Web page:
It isn't easy being Prince Fielder, at least according to Detroit Tigers manager Jim Leyland.
Fielder hit a three-run home run in the seventh inning Wednesday to give Detroit a 6-1 lead over the Chicago White Sox in a game the Tigers eventually won 8-6. The blast snapped the first baseman's 0-for-18 spell.
It came off a left-handed pitcher, too, which Fielder has seen a lot of this month.
"Prince got the lefty," Leyland said. "I said before, this time of year, lefties gotta get a hit off a lefty and righties gotta get a hit off a righty. As you see, there's so many pitchers in the bullpen at this point, you're probably not going to get a matchup that you exactly want."
White Sox manager Robin Ventura has 17 pitchers on his staff thanks to expanded rosters, and it seems as though he's using half of them nearly every game.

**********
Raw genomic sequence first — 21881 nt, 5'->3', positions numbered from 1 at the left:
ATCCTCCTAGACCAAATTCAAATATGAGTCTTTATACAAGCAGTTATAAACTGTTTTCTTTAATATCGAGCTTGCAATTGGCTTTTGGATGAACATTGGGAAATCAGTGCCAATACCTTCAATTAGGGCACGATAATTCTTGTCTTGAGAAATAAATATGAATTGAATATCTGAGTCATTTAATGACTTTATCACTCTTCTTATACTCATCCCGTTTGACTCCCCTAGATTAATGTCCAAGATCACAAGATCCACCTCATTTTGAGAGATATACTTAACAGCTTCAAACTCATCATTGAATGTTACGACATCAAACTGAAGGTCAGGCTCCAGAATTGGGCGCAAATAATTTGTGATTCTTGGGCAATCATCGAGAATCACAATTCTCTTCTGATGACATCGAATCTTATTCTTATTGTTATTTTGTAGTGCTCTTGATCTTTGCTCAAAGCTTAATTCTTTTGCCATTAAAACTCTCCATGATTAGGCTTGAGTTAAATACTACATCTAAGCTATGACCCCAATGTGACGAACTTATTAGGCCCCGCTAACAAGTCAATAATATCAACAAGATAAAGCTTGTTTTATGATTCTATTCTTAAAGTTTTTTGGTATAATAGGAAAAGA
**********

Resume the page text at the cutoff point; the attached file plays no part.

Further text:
Ventura has been able to match Fielder against southpaw Donnie Veal, who hasn't given up a hit to a lefty in abbreviated action this season, and it's worked.
Veal retired Fielder once in each of the first two games of the series, but with Chicago trailing 3-1 with two on and two outs in the seventh Wednesday, Ventura opted for a different lefty, Leyson Septimo.
"I always believe in Prince no matter what," winning pitcher Max Scherzer said. "He's such a professional hitter. He knows what he's doing at the plate. Even if you see what appears struggling, it's only a matter of time before he snaps out of it.
"It was great for him to be able to get a slider and hit a home run. That's as good as it gets."
Leyland said, "Lemme tell you something, it's tough. Particularly a left-hand hitter, this time of year, when you're seeing a different left-hand pitcher every time you hit from the fourth or fifth inning on, that's tough. That's asking a lot. He's done it great.
"That's why I bunted (Tuesday) night. I knew they were going to walk (Miguel) Cabrera, but I feel totally confident with Prince against a left-hand pitcher. It didn't show up (Tuesday) night, but it showed up (Wednesday)."
Fielder did face Veal in the ninth, hitting the first pitch to center for an out. But by then Detroit had added two more runs, enough to withstand a late Chicago threat and pull within a game of first place in the AL Central.